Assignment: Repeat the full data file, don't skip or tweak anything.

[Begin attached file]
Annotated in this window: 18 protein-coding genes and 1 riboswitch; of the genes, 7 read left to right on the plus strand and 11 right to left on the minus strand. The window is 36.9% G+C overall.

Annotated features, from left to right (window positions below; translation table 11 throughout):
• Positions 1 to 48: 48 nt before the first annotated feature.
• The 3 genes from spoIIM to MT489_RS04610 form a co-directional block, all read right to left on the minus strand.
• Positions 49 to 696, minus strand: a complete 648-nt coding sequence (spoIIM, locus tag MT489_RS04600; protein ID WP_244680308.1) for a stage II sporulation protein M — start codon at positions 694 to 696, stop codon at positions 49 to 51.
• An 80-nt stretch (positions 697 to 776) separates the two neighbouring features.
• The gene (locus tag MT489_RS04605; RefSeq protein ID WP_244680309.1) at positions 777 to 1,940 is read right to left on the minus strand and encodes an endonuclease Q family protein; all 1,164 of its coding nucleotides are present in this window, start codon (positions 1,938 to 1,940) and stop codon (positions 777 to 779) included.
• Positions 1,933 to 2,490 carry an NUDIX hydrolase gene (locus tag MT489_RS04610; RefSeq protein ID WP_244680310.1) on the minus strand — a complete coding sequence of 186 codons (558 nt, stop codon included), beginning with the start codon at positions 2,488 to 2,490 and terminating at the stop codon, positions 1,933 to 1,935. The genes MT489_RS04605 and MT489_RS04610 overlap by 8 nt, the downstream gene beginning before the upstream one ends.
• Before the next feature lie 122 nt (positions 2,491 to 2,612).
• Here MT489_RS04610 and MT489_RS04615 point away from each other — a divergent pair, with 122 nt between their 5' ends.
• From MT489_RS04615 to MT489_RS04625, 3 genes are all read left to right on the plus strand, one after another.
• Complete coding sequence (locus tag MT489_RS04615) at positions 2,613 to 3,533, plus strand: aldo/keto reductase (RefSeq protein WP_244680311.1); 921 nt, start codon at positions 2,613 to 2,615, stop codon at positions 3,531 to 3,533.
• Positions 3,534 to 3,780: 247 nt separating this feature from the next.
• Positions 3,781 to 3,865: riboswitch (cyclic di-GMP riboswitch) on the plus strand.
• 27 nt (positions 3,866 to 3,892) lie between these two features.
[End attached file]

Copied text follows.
Annotated in this window: 18 protein-coding genes and 1 riboswitch; of the genes, 7 read left to right on the plus strand and 11 right to left on the minus strand. The window is 36.9% G+C overall.

Annotated features, from left to right (window positions below; translation table 11 throughout):
• Positions 1 to 48: 48 nt before the first annotated feature.
• The 3 genes from spoIIM to MT489_RS04610 form a co-directional block, all read right to left on the minus strand.
• Positions 49 to 696, minus strand: a complete 648-nt coding sequence (spoIIM, locus tag MT489_RS04600; protein ID WP_244680308.1) for a stage II sporulation protein M — start codon at positions 694 to 696, stop codon at positions 49 to 51.
• An 80-nt stretch (positions 697 to 776) separates the two neighbouring features.
• The gene (locus tag MT489_RS04605; RefSeq protein ID WP_244680309.1) at positions 777 to 1,940 is read right to left on the minus strand and encodes an endonuclease Q family protein; all 1,164 of its coding nucleotides are present in this window, start codon (positions 1,938 to 1,940) and stop codon (positions 777 to 779) included.
• Positions 1,933 to 2,490 carry an NUDIX hydrolase gene (locus tag MT489_RS04610; RefSeq protein ID WP_244680310.1) on the minus strand — a complete coding sequence of 186 codons (558 nt, stop codon included), beginning with the start codon at positions 2,488 to 2,490 and terminating at the stop codon, positions 1,933 to 1,935. The genes MT489_RS04605 and MT489_RS04610 overlap by 8 nt, the downstream gene beginning before the upstream one ends.
• Before the next feature lie 122 nt (positions 2,491 to 2,612).
• Here MT489_RS04610 and MT489_RS04615 point away from each other — a divergent pair, with 122 nt between their 5' ends.
• From MT489_RS04615 to MT489_RS04625, 3 genes are all read left to right on the plus strand, one after another.
• Complete coding sequence (locus tag MT489_RS04615) at positions 2,613 to 3,533, plus strand: aldo/keto reductase (RefSeq protein WP_244680311.1); 921 nt, start codon at positions 2,613 to 2,615, stop codon at positions 3,531 to 3,533.
• Positions 3,534 to 3,780: 247 nt separating this feature from the next.
• Positions 3,781 to 3,865: riboswitch (cyclic di-GMP riboswitch) on the plus strand.
• 27 nt (positions 3,866 to 3,892) lie between these two features.